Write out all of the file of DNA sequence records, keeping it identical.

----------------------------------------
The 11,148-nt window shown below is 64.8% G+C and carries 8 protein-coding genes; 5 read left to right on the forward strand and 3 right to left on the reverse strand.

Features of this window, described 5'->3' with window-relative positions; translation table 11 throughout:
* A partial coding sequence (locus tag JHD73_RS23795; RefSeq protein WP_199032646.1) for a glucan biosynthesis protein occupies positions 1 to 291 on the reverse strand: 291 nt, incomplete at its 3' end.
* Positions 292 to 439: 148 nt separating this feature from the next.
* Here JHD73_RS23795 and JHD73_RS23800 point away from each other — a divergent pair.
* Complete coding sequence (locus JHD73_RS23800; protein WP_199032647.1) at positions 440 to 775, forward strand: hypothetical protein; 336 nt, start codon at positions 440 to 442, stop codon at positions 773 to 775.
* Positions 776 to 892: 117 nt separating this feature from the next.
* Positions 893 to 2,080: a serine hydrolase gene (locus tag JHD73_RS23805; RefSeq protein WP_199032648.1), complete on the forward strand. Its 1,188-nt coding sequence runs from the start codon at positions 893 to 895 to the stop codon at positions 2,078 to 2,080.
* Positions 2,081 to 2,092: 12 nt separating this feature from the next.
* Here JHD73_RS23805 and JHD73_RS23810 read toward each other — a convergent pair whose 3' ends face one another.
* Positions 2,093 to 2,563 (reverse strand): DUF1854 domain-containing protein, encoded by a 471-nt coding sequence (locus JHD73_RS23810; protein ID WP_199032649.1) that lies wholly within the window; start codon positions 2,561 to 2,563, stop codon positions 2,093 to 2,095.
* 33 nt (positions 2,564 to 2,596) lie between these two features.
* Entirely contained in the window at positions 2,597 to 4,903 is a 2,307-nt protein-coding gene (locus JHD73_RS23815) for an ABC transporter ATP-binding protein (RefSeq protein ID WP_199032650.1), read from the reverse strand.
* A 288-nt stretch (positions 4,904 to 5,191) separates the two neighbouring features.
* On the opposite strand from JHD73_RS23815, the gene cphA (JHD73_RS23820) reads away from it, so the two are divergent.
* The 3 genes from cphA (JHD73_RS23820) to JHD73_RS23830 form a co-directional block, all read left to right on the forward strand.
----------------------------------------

The 11,148-nt window shown below is 64.8% G+C and carries 8 protein-coding genes; 5 read left to right on the forward strand and 3 right to left on the reverse strand.

Features of this window, described 5'->3' with window-relative positions; translation table 11 throughout:
* A partial coding sequence (locus tag JHD73_RS23795; RefSeq protein WP_199032646.1) for a glucan biosynthesis protein occupies positions 1 to 291 on the reverse strand: 291 nt, incomplete at its 3' end.
* Positions 292 to 439: 148 nt separating this feature from the next.
* Here JHD73_RS23795 and JHD73_RS23800 point away from each other — a divergent pair.
* Complete coding sequence (locus JHD73_RS23800; protein WP_199032647.1) at positions 440 to 775, forward strand: hypothetical protein; 336 nt, start codon at positions 440 to 442, stop codon at positions 773 to 775.
* Positions 776 to 892: 117 nt separating this feature from the next.
* Positions 893 to 2,080: a serine hydrolase gene (locus tag JHD73_RS23805; RefSeq protein WP_199032648.1), complete on the forward strand. Its 1,188-nt coding sequence runs from the start codon at positions 893 to 895 to the stop codon at positions 2,078 to 2,080.
* Positions 2,081 to 2,092: 12 nt separating this feature from the next.
* Here JHD73_RS23805 and JHD73_RS23810 read toward each other — a convergent pair whose 3' ends face one another.
* Positions 2,093 to 2,563 (reverse strand): DUF1854 domain-containing protein, encoded by a 471-nt coding sequence (locus JHD73_RS23810; protein ID WP_199032649.1) that lies wholly within the window; start codon positions 2,561 to 2,563, stop codon positions 2,093 to 2,095.
* 33 nt (positions 2,564 to 2,596) lie between these two features.
* Entirely contained in the window at positions 2,597 to 4,903 is a 2,307-nt protein-coding gene (locus JHD73_RS23815) for an ABC transporter ATP-binding protein (RefSeq protein ID WP_199032650.1), read from the reverse strand.
* A 288-nt stretch (positions 4,904 to 5,191) separates the two neighbouring features.
* On the opposite strand from JHD73_RS23815, the gene cphA (JHD73_RS23820) reads away from it, so the two are divergent.
* The 3 genes from cphA (JHD73_RS23820) to JHD73_RS23830 form a co-directional block, all read left to right on the forward strand.